Don't ask me how long this one's been on the pile... ^^;;;;Morrison, Toni. Sula. 1973. New York: Plume, 1982.Summary
: The story of two friends growing up in the black Ohio community of Bottom, Nel Wright and Sula Peace.Comments
: Ah, what's to say about Toni Morrison that hasn't already been said before...and in much, much better prose than I could ever? Actually, I was a bit surprised; Sula
kind of felt like Morrison "lite," especially when compared to The Bluest Eye
. Though there is the occasional experimental passage, for the most part the prose is precise and accessible. If anything, I thought there were times where Morrison explicitly explained too much--such as the emasculation in the face of white power that black men feel, or the way in which Irish immigrants would violently abuse blacks in order to reinforce their identity as white. Though in many ways the themes here are familiar territory, the female solidarity between friends of the same age, Nel and Sula, is the main point of the novel. Indeed, it's a strongly feminist--heck, if not lesbian (I could easily do a homoerotic reading here)--argument that Morrison advances. After all, what's the point of willfully being doubly oppressed, first as blacks in white society and second as women by black men? Not to mention that the women allow their desire for men to get in the way of the friendship that they do not even realize until the very end that is what they crave most profoundly. Oh, and Shadrack and his National Suicide Day need to be enshrined in the hall of Great and Unforgettable Moments of Literature. Notes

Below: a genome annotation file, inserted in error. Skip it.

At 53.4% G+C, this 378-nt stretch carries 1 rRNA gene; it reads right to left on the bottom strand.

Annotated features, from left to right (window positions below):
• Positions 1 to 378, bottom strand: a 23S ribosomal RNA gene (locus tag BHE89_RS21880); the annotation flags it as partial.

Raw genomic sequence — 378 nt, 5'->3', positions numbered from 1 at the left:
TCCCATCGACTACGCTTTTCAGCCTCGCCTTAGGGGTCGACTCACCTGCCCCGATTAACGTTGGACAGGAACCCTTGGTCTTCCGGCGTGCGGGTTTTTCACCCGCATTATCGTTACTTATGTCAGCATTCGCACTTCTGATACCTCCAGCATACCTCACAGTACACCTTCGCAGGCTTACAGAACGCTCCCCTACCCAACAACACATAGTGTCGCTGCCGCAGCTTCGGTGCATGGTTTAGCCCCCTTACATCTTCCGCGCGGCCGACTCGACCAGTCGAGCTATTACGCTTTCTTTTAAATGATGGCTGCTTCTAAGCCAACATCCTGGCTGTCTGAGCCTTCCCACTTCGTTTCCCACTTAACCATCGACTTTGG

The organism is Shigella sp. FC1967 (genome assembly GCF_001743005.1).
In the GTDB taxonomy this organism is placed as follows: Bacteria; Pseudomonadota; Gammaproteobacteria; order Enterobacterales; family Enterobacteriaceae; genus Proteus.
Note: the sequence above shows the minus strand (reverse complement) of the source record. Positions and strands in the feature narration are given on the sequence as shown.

: trade paperback, 2nd printingRating
- Not Morrison at her best, but...well, even at her worst she's better than most.